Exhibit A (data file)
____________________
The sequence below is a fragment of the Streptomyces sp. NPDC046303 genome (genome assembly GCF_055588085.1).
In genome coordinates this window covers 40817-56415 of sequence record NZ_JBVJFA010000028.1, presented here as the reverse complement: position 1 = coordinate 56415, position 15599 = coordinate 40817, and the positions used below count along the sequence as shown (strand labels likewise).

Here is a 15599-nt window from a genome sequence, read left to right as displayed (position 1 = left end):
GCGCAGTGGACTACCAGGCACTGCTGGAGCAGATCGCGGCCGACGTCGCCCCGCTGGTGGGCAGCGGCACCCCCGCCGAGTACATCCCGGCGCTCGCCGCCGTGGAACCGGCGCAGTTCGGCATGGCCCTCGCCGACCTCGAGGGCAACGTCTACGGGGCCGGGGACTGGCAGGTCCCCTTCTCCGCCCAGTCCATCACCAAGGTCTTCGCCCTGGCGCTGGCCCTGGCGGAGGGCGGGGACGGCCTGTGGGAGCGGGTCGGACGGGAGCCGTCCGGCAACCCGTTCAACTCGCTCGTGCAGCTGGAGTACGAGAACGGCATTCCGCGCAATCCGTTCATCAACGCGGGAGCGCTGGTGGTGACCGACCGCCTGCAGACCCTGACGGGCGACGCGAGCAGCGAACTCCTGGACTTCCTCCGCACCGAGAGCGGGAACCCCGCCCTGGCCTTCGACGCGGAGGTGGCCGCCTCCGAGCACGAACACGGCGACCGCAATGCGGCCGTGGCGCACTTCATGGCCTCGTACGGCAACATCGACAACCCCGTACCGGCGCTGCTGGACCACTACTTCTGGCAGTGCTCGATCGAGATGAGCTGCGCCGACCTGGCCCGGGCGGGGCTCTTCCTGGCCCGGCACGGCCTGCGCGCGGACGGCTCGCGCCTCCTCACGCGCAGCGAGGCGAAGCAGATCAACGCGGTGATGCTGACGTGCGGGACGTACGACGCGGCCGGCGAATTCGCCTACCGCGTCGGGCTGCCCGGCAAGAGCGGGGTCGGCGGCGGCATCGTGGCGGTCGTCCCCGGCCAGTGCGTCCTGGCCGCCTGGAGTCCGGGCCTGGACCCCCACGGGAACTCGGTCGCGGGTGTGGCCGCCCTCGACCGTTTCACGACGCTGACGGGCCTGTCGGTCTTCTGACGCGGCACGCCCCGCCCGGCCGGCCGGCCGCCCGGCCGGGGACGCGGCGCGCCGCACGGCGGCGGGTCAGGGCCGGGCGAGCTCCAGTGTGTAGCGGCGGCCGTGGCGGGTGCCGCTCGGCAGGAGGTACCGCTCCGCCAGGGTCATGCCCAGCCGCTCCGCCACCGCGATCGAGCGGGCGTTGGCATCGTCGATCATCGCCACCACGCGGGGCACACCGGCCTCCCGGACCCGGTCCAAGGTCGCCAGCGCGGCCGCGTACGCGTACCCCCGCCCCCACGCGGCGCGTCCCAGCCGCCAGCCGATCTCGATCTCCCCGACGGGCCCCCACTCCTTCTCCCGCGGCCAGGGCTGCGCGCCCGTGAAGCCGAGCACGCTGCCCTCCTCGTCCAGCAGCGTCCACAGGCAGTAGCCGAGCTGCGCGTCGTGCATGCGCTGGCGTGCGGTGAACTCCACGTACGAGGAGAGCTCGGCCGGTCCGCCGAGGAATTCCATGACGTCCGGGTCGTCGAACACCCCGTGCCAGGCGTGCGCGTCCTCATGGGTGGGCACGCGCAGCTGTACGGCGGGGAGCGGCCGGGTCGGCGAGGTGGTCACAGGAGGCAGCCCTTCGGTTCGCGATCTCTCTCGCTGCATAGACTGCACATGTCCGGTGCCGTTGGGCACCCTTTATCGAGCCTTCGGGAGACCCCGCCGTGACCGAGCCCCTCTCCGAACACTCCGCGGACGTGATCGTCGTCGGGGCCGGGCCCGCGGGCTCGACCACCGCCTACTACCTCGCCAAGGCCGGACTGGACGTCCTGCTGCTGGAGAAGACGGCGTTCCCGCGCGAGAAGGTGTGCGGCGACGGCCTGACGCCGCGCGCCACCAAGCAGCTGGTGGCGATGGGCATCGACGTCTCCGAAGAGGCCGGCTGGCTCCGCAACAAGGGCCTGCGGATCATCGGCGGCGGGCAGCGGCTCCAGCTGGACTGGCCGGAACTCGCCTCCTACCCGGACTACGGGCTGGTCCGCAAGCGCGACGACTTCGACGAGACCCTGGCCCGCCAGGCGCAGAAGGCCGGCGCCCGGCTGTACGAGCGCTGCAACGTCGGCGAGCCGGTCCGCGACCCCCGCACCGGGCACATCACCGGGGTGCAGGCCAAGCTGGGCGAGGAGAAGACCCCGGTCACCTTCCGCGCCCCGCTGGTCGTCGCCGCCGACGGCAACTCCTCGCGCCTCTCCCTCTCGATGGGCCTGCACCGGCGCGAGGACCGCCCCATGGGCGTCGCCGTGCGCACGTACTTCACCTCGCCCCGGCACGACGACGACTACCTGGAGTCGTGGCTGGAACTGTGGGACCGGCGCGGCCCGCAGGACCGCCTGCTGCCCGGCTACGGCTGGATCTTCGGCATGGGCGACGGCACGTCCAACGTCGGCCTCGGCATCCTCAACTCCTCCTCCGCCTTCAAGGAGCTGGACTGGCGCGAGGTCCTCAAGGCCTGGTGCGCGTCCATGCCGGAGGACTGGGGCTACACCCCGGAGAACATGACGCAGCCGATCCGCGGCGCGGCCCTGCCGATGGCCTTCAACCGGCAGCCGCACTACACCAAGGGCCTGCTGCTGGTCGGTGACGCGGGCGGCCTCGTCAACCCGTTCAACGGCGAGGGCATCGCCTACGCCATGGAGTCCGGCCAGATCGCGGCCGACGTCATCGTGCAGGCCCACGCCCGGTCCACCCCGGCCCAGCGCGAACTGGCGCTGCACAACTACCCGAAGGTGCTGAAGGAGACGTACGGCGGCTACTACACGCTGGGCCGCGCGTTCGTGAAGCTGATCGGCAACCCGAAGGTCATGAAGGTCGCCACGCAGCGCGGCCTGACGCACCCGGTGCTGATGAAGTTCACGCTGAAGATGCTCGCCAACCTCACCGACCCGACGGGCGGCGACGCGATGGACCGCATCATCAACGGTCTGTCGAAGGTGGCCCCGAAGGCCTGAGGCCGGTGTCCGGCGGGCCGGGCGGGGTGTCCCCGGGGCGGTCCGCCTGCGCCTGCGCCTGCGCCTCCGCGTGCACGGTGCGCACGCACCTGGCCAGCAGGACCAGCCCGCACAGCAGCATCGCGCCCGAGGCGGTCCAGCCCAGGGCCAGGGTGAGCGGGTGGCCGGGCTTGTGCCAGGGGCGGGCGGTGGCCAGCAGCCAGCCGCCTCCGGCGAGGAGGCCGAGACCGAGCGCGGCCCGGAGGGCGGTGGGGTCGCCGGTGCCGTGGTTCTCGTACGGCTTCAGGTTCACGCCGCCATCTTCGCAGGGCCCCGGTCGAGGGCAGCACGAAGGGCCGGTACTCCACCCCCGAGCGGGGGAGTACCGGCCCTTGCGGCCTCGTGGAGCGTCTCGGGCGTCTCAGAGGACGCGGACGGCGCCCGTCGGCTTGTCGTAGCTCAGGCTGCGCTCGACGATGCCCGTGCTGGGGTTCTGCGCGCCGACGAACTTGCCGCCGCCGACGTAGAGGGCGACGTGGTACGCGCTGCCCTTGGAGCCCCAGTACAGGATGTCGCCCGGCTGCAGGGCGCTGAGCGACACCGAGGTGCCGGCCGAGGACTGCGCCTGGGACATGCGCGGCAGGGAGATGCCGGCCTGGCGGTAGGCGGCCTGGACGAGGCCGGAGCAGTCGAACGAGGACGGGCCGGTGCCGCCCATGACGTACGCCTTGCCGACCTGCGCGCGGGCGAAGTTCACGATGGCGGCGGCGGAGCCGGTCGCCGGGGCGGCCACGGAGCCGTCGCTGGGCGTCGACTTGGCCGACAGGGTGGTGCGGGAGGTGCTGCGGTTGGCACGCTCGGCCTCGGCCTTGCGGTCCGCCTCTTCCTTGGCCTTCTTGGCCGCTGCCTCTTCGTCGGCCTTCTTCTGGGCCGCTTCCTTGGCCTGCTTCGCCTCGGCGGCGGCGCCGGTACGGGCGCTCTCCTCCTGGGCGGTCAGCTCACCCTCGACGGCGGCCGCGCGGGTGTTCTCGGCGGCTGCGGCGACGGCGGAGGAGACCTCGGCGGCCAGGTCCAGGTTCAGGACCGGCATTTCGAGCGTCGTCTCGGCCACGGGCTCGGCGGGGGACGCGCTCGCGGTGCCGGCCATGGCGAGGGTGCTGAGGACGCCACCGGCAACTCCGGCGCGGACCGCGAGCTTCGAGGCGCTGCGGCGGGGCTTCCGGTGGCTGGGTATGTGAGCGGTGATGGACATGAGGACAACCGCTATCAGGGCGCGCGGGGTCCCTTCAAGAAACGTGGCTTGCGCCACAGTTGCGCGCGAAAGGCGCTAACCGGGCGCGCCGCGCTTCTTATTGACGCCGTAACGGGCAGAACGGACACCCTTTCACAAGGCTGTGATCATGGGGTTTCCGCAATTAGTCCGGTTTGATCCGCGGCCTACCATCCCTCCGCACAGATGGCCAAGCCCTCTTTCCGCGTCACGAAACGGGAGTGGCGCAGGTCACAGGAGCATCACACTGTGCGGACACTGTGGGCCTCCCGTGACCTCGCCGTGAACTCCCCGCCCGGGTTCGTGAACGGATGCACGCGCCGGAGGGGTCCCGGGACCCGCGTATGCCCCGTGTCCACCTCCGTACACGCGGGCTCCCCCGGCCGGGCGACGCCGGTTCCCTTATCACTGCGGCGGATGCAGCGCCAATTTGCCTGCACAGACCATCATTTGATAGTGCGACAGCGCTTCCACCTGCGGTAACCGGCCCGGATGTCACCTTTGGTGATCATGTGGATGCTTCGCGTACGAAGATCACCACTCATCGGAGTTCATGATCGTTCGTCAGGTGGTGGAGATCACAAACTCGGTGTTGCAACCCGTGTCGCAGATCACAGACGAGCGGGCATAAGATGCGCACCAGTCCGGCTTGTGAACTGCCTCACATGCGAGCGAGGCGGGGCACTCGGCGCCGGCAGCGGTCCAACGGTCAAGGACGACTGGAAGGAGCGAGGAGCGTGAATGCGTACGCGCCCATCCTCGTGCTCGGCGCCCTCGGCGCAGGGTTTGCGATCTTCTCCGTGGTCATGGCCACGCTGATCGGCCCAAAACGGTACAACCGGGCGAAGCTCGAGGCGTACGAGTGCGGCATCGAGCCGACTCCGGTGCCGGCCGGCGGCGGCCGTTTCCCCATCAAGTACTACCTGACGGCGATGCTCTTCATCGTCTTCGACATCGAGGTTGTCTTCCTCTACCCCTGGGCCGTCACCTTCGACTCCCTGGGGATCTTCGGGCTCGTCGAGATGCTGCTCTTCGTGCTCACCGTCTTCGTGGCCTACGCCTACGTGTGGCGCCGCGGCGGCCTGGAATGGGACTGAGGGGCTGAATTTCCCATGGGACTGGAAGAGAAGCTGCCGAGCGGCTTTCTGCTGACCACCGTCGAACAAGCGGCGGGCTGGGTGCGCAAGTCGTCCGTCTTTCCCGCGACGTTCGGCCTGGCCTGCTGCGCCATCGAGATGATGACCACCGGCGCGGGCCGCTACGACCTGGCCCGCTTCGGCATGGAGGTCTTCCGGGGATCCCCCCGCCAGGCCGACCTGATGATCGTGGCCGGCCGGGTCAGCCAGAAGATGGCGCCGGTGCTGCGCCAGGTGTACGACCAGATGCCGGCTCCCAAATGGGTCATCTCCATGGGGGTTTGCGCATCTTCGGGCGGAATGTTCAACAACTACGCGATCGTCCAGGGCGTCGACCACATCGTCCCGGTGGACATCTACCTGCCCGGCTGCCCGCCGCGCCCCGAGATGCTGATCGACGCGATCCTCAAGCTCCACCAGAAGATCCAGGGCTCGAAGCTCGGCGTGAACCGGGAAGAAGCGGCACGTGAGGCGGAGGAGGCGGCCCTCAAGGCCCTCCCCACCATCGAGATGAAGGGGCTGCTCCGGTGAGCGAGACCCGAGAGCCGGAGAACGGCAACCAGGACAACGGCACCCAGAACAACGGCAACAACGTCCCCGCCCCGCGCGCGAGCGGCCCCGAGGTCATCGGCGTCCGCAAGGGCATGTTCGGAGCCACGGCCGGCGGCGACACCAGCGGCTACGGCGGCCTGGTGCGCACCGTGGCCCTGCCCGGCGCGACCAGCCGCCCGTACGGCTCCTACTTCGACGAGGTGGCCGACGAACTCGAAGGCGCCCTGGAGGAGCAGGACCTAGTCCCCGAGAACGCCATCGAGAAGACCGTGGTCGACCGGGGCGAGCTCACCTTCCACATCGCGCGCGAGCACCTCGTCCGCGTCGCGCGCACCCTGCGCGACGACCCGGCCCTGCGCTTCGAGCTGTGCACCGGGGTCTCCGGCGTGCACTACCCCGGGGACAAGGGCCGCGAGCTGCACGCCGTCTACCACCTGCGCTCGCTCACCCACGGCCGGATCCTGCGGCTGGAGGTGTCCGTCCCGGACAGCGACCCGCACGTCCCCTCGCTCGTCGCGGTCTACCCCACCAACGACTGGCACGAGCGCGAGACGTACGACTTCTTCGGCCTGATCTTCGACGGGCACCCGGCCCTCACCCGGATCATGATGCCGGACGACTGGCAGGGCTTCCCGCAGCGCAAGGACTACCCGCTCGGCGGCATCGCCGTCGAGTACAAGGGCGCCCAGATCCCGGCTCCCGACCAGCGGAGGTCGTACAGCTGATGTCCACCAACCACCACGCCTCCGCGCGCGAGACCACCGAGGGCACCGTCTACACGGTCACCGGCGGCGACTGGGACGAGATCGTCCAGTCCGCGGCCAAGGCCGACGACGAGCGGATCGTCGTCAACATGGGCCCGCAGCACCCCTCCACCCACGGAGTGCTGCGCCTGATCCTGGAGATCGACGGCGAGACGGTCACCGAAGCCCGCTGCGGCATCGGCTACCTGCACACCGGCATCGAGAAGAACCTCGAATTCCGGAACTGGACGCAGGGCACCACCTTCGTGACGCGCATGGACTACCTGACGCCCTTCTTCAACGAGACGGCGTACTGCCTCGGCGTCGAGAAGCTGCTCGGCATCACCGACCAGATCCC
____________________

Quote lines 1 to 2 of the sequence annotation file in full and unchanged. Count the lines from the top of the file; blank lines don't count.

The sequence below is a fragment of the Streptomyces sp. NPDC046303 genome (genome assembly GCF_055588085.1).
In genome coordinates this window covers 40817-56415 of sequence record NZ_JBVJFA010000028.1, presented here as the reverse complement: position 1 = coordinate 56415, position 15599 = coordinate 40817, and the positions used below count along the sequence as shown (strand labels likewise).